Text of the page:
Westmont Magazine A Matter of Debate
Convinced that competition in writing and debating encourages students to actively develop essential communication skills, Bob and Jean Svoboda proposed and funded the first annual intramural debate tournament and essay contest at Westmont this year (see related story on page 8). Pleased with the significant participation in the new endeavors (128 debaters and 54 writers), they have high expectations for the future.
“We would like these contests to involve more students than any other activity on campus,” says Bob. “In the next few years, we also hope to see Westmont sponsor an intercollegiate debate team that will eventually become the best in the nation.”
“Debate is the best teaching tool I know for learning how to think critically and analytically,” says Professor Mike Guiliano, who coordinated the competition. “The tangible rewards—$5,900 in prizes—made the contests even more exciting. But it was the merits of the debate experience itself that so many students buzzed about after the tournament.
“During the semi-final round, Porter Hall was packed. As the contestants were preparing their remarks, I realized the students in the audience were sharing their positions on significant issues. The tournament succeeded in raising the level of discourse on campus, which was exciting.”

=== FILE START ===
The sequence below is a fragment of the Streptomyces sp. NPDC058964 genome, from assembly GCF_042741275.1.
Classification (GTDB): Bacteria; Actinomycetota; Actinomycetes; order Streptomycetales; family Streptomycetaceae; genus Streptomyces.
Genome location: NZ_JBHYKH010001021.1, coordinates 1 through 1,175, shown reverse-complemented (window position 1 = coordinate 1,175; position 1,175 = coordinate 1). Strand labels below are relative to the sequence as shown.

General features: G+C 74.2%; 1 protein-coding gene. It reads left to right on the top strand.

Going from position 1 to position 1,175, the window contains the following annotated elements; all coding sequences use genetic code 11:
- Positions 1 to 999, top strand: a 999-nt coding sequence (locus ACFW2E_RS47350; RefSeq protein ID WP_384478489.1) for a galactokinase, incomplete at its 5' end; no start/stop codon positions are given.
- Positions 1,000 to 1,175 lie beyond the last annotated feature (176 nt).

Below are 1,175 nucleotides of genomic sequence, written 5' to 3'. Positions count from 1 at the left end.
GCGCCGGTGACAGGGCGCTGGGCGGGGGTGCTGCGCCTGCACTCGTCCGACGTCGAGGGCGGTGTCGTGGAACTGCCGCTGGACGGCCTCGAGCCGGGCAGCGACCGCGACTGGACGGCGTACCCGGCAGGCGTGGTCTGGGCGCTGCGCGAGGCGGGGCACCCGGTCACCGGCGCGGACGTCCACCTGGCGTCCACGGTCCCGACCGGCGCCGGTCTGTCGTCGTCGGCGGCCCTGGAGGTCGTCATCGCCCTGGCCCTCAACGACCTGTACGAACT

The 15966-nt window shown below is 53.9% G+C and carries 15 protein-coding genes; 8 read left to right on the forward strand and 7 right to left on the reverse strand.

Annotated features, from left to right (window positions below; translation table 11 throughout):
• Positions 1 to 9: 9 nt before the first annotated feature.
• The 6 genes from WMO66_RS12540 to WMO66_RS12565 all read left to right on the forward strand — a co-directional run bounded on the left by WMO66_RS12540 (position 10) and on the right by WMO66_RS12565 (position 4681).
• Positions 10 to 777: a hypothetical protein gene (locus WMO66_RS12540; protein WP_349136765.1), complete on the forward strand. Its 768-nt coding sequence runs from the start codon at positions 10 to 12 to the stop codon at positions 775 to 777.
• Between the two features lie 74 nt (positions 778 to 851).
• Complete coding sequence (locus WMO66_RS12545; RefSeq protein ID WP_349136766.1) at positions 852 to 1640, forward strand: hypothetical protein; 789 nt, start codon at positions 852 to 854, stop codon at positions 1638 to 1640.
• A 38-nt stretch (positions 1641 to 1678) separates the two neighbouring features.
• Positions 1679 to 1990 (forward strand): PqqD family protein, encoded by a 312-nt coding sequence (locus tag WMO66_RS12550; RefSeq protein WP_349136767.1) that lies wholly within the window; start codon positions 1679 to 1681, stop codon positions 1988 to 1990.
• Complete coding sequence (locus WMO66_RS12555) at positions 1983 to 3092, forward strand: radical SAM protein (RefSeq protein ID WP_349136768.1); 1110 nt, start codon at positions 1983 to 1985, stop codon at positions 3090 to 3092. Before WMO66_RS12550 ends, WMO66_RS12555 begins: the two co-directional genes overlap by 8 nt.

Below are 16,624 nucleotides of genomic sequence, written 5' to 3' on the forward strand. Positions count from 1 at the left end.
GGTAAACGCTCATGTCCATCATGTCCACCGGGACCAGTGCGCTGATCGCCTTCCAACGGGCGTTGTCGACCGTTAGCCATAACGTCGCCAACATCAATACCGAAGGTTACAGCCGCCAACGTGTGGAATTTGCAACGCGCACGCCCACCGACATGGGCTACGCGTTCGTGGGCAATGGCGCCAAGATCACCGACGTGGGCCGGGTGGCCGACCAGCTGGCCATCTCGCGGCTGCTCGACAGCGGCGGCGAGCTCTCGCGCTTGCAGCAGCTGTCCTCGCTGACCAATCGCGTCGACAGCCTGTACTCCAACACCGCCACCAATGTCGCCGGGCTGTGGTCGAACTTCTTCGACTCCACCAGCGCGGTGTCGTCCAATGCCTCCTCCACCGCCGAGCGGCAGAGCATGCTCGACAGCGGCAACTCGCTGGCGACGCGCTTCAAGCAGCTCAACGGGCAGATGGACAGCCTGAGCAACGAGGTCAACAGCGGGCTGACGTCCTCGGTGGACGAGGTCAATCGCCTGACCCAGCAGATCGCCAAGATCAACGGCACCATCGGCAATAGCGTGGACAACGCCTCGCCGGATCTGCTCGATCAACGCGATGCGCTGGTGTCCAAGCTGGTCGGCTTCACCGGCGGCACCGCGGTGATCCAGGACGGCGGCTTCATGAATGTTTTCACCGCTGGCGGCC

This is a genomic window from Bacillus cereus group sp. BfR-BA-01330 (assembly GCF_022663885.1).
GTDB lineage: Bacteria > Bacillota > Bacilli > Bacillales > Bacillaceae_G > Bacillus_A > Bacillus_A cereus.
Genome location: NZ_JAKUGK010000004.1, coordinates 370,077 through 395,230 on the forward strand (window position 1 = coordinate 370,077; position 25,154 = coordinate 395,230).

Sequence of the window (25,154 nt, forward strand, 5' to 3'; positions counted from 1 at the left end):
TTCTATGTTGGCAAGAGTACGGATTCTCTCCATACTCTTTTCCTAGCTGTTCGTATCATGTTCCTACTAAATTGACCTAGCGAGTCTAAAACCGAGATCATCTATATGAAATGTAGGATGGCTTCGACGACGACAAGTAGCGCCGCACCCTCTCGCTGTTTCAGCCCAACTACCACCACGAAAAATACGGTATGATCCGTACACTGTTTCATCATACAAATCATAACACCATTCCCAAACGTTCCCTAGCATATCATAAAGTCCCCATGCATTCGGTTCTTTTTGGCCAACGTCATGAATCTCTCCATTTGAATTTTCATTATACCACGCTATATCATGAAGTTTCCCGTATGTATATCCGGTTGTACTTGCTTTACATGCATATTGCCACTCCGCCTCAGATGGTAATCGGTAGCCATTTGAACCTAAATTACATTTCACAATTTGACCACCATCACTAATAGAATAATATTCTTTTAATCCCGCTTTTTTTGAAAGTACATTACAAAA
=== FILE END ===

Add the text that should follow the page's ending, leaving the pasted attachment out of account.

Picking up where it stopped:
Titled “Passion and Civility,” the debate contest required students to exercise their minds by arguing pro and con on subjects ranging from the ethics of genetic engineering to outlawing racist speech. The two finalists, senior Jedd Medefind and first-year student Marina Ray, debated the issue of truth-telling in the courtroom, and the judges named Jedd the champion. Top winners in the other classes included junior Steve Patzia and sophomore Samantha Hill.
For “In Defense of Wisdom,” a persuasive essay contest recognizing that “ideas have consequences,” students discussed whether artists should be held responsible for reactions to their art. Judges awarded prizes on the basis of the quality of the writing and argumentation. A first, second, third, and fourth place prize went to a member of each class. First place winners included: Jedd Medefind (senior), Greg Rochfort (junior), John Thieszen (sophomore), and Karen Crabb (freshman).